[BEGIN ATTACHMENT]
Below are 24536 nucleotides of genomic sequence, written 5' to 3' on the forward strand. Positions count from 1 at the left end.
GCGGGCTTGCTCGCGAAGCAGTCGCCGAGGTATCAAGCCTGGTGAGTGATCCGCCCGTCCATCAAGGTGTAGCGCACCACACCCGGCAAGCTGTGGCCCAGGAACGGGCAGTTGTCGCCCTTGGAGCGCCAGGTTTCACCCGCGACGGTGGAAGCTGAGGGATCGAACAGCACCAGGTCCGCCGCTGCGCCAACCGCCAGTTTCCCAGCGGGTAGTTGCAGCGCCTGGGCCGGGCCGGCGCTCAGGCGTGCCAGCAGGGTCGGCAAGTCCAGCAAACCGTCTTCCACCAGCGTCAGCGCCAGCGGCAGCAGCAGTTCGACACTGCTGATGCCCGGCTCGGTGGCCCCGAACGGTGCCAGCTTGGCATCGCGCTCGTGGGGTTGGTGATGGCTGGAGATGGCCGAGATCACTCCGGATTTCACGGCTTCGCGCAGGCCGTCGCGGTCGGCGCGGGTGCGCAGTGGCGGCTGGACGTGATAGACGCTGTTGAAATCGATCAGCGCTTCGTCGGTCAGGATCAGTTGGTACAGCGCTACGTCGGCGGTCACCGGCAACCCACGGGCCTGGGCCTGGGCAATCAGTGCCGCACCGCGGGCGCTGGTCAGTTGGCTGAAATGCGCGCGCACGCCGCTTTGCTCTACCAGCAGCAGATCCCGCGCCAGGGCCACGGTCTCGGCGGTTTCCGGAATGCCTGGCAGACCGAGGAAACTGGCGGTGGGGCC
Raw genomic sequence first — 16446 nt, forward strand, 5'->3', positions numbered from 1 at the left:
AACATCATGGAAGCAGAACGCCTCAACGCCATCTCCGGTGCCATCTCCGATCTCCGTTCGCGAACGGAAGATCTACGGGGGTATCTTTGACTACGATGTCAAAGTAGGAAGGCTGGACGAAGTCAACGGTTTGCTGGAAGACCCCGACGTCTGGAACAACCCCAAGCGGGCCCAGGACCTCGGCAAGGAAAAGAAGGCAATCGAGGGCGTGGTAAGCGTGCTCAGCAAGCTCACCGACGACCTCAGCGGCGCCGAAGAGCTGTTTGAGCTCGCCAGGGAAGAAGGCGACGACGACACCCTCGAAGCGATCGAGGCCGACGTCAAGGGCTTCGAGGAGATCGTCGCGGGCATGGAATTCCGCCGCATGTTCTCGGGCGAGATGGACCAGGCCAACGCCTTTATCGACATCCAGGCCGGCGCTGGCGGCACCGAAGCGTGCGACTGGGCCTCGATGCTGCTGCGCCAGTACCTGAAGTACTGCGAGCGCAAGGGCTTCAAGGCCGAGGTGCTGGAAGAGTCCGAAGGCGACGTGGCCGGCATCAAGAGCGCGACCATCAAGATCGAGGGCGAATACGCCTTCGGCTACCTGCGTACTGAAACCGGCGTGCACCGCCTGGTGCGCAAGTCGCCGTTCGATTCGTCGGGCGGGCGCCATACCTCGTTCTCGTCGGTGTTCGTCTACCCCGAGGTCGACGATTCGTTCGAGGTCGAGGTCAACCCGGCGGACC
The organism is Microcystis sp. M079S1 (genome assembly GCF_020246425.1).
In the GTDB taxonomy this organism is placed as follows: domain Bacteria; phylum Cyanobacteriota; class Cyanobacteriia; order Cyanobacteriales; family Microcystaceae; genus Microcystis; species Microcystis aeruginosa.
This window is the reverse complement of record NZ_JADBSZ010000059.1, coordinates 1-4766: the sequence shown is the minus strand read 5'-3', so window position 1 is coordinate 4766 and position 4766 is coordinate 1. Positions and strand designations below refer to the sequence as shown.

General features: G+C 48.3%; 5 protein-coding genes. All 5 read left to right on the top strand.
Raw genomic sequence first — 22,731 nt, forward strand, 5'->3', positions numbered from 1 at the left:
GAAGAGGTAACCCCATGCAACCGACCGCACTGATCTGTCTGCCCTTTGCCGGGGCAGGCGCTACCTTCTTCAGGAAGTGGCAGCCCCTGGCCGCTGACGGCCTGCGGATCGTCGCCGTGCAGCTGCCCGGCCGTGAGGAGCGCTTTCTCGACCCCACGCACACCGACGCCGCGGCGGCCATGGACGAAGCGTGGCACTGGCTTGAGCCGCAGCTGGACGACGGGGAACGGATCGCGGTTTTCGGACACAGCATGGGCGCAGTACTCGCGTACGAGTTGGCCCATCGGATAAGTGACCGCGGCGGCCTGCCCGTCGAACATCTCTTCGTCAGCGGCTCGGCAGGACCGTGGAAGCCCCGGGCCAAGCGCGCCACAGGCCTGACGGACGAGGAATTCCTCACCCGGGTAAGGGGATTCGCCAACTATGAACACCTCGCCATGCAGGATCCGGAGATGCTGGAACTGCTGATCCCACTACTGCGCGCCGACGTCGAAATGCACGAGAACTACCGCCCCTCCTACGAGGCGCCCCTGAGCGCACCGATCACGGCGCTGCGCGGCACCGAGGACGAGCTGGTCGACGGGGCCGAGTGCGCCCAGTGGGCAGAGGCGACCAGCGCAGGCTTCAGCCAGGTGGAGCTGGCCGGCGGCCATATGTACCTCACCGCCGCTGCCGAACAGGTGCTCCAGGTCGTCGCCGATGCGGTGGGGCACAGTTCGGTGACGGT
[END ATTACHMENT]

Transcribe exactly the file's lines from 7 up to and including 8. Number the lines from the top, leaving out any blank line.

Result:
This window is the reverse complement of record NZ_JADBSZ010000059.1, coordinates 1-4766: the sequence shown is the minus strand read 5'-3', so window position 1 is coordinate 4766 and position 4766 is coordinate 1. Positions and strand designations below refer to the sequence as shown.

General features: G+C 48.3%; 5 protein-coding genes. All 5 read left to right on the top strand.